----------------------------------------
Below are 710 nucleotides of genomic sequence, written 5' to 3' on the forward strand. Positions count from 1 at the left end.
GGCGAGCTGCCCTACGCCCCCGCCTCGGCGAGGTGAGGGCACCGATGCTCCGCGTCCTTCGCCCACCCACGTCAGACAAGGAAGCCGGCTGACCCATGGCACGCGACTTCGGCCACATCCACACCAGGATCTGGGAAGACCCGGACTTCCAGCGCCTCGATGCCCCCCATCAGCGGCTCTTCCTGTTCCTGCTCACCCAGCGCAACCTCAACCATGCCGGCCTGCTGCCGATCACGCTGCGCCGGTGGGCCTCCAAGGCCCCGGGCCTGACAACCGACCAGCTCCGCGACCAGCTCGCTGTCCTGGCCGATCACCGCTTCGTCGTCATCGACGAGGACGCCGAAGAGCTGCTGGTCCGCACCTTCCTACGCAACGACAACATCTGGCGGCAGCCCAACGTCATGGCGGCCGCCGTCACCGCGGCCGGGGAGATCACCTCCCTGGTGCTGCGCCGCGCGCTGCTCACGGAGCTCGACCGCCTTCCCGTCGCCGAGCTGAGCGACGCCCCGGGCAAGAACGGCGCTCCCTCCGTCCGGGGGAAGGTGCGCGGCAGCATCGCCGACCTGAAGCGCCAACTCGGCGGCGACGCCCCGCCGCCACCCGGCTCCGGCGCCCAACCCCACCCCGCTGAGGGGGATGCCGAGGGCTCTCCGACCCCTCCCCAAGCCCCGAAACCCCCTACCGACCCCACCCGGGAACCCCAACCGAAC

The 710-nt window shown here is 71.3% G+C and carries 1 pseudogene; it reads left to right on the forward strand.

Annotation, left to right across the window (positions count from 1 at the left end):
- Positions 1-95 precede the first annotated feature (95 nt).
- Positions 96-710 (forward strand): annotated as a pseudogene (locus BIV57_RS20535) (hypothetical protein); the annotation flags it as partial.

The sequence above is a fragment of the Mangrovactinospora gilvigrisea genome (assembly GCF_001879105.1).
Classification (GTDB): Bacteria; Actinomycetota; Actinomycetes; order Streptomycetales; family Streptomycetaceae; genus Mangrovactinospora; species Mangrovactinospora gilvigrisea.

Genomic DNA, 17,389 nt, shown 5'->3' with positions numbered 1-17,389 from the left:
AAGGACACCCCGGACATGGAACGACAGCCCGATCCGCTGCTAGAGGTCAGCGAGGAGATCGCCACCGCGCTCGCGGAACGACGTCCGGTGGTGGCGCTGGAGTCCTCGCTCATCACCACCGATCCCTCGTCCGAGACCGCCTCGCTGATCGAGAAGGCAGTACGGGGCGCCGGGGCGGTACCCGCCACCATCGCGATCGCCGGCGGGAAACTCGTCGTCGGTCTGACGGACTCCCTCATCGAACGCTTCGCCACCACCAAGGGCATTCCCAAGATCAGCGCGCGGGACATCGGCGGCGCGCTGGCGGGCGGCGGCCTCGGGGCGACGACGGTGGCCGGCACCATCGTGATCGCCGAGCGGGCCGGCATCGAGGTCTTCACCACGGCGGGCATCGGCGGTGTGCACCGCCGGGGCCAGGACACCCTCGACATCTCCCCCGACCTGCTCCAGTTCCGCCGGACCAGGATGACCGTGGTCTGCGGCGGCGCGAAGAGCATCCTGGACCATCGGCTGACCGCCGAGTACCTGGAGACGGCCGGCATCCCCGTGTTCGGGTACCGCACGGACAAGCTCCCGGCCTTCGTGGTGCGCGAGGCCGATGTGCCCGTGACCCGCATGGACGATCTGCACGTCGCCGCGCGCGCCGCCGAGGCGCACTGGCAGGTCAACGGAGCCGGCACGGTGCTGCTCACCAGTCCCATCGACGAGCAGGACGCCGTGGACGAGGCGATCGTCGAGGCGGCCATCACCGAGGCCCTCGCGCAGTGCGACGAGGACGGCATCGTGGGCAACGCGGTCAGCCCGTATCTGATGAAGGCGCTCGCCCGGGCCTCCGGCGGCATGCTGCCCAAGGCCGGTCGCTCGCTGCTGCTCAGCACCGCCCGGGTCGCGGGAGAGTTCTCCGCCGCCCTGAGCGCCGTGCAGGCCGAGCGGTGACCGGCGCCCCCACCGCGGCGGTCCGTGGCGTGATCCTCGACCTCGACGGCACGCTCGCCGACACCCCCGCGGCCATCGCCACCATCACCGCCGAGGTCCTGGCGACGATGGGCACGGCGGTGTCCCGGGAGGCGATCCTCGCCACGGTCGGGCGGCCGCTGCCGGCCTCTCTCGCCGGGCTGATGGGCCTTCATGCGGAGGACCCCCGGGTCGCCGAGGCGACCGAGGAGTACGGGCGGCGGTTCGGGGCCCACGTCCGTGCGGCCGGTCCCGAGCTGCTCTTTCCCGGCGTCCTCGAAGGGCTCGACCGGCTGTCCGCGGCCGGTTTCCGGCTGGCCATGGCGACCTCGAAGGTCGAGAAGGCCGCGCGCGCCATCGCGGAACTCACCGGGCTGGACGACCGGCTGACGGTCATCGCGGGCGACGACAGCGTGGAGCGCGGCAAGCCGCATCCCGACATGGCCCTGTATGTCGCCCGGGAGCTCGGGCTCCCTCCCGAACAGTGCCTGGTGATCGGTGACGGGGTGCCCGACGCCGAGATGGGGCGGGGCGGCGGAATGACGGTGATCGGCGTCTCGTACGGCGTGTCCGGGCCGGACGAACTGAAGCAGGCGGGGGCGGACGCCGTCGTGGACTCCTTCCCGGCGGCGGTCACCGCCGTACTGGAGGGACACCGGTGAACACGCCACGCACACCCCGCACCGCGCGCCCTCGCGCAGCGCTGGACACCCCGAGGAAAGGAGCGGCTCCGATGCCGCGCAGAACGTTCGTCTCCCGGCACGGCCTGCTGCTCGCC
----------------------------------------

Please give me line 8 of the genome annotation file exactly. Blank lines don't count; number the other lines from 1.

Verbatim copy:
Classification (GTDB): Bacteria; Actinomycetota; Actinomycetes; order Streptomycetales; family Streptomycetaceae; genus Mangrovactinospora; species Mangrovactinospora gilvigrisea.